Public Health

COVID-19 vaccine boosters mix and match: What the evidence shows

Jennifer Lubell , Contributing News Writer

Patients have more options than ever before to protect against COVID-19. Boosters are now available for the three COVID-19 vaccines, made by Pfizer-BioNTech, Moderna and Johnson & Johnson. And the Centers for Disease Control and Prevention (CDC) has given the green light for safely mixing and matching the shots. 

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COVID-19 vaccines continue to protect against severe disease, hospitalization and death, but studies show waning immunity over time, noted Sandra A. Fryhofer, MD, the AMA’s liaison to the CDC Advisory Committee on Immunization Practices (ACIP) and a member of ACIP’s COVID-19 Vaccine Workgroup.

With the Delta variant on the scene and concerns over new variants emerging, “it’s important to keep antibody levels high,” said Dr. Fryhofer, chair-elect of the AMA Board of Trustees. Mixing and matching boosters will increase options for physicians and patients and enhance vaccination programs, she added.

Early study results demonstrate that boosters work effectively against some of the stronger variants. Dr. Fryhofer drilled down on these findings and the safety of mixing and matching boosters in an episode of the “AMA COVID-19 Update.”



A clinical trial that’s evaluating mixed COVID-19 vaccine regimens in 450 patients found that boosters from all three vaccines increased neutralizing antibody titers, irrespective of the kind of booster or primary vaccines series used.

The study, funded by the National Institute of Allergy and Infectious Diseases, isn’t powered to compare which booster combinations work best, but the initial findings are interesting, said Dr. Fryhofer.

The two mRNA vaccines seemed to do a better job of boosting than the J&J shot, triggering stronger antibody responses. All boosters worked well in neutralizing Delta and Beta variants. No new safety concerns have emerged so far, and reactogenicity and adverse events have been similar across boosters.

“This is very reassuring,” said Dr. Fryhofer. 

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The CDC doesn’t specify which kind of booster to give to patients, said Dr. Fryhofer. This is not an oversight—the bottom line is you can boost with any of the three COVID-19 vaccines. It doesn’t have to match the primary series shot, she clarified. This is called heterologous boosting, whereas boosting with the same type of vaccine is called homologous boosting. “Either strategy is permitted,” she said.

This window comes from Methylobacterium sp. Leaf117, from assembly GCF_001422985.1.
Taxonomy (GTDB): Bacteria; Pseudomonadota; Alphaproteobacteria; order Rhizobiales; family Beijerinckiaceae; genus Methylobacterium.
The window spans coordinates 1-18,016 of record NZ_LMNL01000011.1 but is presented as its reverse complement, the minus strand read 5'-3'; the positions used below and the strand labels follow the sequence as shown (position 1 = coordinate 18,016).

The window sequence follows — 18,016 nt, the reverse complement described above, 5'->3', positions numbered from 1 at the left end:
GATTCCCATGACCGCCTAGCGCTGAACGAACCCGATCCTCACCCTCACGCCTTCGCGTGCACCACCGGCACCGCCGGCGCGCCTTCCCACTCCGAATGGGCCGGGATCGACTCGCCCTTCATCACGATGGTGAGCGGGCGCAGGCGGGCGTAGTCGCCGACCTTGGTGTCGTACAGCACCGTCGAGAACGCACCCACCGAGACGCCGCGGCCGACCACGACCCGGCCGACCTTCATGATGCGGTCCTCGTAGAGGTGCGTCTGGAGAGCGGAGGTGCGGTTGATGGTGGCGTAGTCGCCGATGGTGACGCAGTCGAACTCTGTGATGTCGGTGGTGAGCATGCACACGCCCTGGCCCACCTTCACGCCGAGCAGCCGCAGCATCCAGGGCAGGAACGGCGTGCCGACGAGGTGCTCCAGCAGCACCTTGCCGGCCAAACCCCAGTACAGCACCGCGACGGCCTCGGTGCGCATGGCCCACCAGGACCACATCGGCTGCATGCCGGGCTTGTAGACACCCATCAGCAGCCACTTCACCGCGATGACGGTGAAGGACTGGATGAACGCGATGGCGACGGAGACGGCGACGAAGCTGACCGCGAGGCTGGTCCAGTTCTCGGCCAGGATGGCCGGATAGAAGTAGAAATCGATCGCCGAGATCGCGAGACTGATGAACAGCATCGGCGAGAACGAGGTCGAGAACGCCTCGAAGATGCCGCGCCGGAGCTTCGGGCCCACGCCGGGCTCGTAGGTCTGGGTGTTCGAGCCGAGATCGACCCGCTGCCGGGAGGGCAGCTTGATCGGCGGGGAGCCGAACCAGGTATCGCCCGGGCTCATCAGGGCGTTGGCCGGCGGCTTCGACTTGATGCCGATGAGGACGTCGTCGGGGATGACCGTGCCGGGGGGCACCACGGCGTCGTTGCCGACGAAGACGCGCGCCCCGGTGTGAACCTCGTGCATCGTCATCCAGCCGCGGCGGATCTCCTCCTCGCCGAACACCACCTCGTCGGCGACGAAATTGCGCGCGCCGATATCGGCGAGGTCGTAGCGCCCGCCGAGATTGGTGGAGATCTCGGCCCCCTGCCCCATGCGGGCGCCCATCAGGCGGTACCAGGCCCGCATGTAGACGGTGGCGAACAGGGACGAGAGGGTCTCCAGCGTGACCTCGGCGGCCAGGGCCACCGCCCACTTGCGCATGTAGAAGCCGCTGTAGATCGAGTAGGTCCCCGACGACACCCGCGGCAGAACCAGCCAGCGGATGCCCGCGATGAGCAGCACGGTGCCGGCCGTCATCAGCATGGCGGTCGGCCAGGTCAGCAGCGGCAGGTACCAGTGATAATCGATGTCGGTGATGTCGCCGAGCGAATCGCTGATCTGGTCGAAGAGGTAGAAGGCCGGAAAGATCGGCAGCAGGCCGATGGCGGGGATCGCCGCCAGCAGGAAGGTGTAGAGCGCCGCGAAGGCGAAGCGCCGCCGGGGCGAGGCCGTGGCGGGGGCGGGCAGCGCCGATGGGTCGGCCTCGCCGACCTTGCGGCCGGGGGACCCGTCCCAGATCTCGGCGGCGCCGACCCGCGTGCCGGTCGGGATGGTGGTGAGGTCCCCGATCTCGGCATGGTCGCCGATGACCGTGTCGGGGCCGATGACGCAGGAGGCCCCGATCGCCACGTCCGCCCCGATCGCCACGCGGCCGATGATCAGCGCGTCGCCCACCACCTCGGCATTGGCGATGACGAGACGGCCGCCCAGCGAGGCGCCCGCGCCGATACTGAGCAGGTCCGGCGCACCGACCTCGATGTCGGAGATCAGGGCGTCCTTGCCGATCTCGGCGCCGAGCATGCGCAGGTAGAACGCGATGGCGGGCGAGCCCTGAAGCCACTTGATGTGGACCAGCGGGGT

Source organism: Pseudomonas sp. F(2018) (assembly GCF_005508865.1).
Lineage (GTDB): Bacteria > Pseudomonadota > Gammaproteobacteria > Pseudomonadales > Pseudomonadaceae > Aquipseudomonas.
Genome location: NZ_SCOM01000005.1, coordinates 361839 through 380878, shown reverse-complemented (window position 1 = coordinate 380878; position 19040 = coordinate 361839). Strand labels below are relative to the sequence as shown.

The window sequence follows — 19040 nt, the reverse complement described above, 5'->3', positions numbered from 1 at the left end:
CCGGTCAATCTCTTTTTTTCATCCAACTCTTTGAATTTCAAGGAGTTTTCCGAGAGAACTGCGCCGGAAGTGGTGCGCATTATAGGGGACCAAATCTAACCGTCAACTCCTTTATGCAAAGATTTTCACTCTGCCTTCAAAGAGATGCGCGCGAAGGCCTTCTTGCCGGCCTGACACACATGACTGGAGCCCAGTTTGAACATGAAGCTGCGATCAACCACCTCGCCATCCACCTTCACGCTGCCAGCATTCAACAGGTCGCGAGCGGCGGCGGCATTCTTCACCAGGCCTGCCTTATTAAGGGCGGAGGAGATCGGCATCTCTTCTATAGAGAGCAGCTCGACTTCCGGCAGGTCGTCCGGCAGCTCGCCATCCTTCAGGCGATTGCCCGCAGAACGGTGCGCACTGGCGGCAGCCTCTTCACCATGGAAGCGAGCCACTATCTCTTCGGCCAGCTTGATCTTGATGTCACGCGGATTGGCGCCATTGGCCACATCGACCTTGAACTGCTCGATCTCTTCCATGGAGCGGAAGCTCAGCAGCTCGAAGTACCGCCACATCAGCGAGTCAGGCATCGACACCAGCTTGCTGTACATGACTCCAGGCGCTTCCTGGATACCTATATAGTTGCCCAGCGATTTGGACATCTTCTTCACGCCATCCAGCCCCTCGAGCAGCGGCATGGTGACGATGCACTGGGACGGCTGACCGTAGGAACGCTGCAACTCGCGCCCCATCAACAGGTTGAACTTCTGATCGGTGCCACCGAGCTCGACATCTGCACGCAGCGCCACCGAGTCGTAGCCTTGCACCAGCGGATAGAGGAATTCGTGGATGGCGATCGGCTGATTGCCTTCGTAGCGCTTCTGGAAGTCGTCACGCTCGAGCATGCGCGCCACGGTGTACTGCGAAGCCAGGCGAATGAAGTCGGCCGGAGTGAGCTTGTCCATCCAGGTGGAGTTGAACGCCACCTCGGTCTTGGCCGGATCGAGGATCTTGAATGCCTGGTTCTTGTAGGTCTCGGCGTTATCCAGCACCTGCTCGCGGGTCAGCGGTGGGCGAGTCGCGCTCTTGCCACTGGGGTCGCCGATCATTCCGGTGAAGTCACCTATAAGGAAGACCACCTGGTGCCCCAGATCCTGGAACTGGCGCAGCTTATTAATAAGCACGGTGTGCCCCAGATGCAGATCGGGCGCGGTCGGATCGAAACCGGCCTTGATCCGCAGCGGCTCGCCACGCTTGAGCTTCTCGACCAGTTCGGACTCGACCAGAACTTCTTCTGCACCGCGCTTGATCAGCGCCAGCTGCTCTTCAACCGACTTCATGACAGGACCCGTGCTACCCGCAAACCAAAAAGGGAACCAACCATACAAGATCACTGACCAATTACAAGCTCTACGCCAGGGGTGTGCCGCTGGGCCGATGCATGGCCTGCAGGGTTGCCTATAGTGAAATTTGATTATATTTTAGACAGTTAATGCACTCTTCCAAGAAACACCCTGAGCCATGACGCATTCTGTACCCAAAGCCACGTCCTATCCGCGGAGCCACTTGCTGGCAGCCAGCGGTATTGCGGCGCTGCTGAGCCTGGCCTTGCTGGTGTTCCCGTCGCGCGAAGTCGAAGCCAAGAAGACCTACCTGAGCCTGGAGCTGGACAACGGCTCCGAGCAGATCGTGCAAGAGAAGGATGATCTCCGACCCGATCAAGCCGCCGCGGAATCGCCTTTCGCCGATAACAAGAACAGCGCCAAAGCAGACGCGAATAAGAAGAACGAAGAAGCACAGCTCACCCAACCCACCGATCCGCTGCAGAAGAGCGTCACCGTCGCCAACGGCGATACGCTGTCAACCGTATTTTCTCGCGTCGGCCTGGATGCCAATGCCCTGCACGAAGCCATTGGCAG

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Eligibility, dosage amounts and time frames vary among the three COVID-19 vaccines.

The booster recommendation for Moderna is the same as Pfizer, the other mRNA vaccine. Boosters only apply to certain adults at least six months after a two-dose Moderna primary series. Patients must be 65 years old, have underlying health conditions, or work in a high-exposure job or living condition to qualify.

Where the two mRNA vaccines differ is on dosage. Pfizer requires the full 30-microgram dose. For Moderna, 50 micrograms, or half a dose, is enough to boost immunity.

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Anyone 18 or older who received the J&J primary series shot should get a booster two months after the original shot.

J&J has shown lower effectiveness compared with the mRNA vaccines, said Dr. Fryhofer. However, a company study from Janssen, its manufacturer, found that two doses given two months apart increased vaccine effectiveness from 70% to 94%. The Food and Drug Administration has yet to verify this data.

Vaccine- booster administration relies on an honor system, said Dr. Fryhofer. If someone says they’re eligible, they’ll probably get a booster.

News reports indicate that people 40 or older might be next in line to receive a booster. However, “there’s nothing official yet from FDA,” she cautioned.

Get the latest news on the COVID-19 pandemic, vaccines and variants, and more reliable information directly from experts and physician leaders with the “AMA COVID-19 Update.”

You can catch every episode by subscribing to the AMA’s YouTube channel or the audio-only podcast version.